392. If you got permission to do it much quicker, would you actually have the money to invest or would you even want to put more supermarkets across the country than we have got already?
(Mr Coull) If the system as a whole were improved, then there would be a concertina of development activity in the short term because we would have more applications being approved earlier, but then the thing would even itself out again. The current development plans that we will have over a five or ten year period will be spread out to tie in with the length of time the process takes.
393. Do you have a ratio of population to supermarkets?
(Mr Coull) We have a population market size that would be required to support a large supermarket.
394. That is not quite the question. How do you at your level decide what is the need for another supermarket? On what do you base that?
(Mr Coull) It is based on the square footage there is in the market area and the quality of the square footage.
395. The square footage generally?
(Mr Coull) Square footage of supermarket space and the quality of that square footage.
396. Not yours but your alternatives?
(Mr Coull) It is everything. All the square footage in a market area that is selling groceries is the major determinant of whether or not we believe there is a need.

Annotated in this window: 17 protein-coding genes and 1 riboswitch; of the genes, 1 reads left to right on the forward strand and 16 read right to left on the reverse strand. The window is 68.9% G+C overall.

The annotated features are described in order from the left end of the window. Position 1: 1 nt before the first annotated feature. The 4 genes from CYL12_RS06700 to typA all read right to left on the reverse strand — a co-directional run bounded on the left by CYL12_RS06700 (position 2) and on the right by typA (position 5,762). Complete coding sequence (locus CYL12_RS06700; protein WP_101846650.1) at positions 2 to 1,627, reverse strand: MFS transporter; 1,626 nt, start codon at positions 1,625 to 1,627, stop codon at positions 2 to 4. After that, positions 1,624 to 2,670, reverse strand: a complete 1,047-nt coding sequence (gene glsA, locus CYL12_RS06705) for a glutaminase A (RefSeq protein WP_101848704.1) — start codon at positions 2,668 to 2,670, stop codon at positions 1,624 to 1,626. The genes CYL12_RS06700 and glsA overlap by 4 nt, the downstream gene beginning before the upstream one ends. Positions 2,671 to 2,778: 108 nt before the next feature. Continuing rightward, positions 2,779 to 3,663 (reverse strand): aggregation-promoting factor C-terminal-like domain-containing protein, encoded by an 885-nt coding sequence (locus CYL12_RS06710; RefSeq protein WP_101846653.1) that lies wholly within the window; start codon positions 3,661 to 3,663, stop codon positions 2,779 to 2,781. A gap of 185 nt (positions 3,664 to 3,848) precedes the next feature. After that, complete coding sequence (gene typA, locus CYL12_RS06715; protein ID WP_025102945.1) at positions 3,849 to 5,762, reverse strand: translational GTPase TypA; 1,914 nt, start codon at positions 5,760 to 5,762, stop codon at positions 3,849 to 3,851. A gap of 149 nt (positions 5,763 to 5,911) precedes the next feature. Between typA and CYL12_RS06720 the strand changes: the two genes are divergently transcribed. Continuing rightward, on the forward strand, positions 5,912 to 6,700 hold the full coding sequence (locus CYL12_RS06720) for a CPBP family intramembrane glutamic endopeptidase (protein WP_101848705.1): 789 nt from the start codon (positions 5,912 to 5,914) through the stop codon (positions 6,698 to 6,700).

397. So if it takes you three years to get planning permission, how do you structure your demand for supermarkets over, say, a five-year period?
(Mr Coull) We have national and regional plans that are targets we set internally for our development programme, and we look at the various market areas that we have targeted to identify whether or not there is an opportunity within that five or ten year period to find an appropriate site and to go through the process and get approval.
398. And Tesco?
(Ms Neville-Rolfe) We have a similar approach and we have a public programme which we announce each year for development
399. Why do I think I am missing something there? Is there no outside stimulus that determines you to go into a particular area, other than things like square footage?
(Ms Neville-Rolfe) If I could clarify, we have, I think, a very well-developed site research department of geographers who work on the catchment and demographic data.